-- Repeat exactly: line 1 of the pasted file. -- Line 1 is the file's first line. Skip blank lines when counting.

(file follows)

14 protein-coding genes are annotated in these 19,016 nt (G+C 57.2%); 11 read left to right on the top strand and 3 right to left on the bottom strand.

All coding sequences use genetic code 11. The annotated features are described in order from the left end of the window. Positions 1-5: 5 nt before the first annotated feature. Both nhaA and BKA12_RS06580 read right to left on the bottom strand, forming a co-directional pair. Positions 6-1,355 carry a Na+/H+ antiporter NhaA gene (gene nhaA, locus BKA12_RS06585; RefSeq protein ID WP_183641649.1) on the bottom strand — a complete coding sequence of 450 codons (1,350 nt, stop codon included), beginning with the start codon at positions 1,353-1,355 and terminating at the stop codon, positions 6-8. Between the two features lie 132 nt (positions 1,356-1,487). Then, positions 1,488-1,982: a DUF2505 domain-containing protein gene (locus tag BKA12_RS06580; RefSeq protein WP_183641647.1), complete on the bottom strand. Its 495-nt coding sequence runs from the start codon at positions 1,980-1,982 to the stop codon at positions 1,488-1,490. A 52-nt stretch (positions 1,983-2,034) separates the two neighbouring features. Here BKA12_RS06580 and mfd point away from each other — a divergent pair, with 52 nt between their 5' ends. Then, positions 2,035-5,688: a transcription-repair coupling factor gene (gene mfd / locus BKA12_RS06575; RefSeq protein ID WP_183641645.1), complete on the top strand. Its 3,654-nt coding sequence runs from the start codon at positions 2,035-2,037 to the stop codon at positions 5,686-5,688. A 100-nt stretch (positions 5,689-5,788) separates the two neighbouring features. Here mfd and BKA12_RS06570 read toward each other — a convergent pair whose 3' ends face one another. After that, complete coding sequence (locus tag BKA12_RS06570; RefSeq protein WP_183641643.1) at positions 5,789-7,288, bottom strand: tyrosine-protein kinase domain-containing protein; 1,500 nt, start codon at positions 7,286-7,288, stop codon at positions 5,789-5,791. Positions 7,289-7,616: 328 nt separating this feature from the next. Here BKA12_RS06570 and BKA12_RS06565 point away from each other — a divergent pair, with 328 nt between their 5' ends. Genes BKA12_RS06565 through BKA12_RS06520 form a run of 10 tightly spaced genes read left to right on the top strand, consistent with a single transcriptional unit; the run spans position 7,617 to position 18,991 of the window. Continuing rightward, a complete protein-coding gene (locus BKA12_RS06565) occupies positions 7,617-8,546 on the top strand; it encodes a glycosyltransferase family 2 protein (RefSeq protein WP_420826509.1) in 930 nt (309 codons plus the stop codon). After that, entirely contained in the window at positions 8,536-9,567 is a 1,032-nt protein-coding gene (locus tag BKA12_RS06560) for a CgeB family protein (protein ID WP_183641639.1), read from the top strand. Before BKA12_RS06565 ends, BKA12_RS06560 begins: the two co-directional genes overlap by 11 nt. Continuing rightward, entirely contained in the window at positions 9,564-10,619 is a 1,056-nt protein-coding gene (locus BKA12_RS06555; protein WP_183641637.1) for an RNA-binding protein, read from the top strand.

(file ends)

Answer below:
14 protein-coding genes are annotated in these 19,016 nt (G+C 57.2%); 11 read left to right on the top strand and 3 right to left on the bottom strand.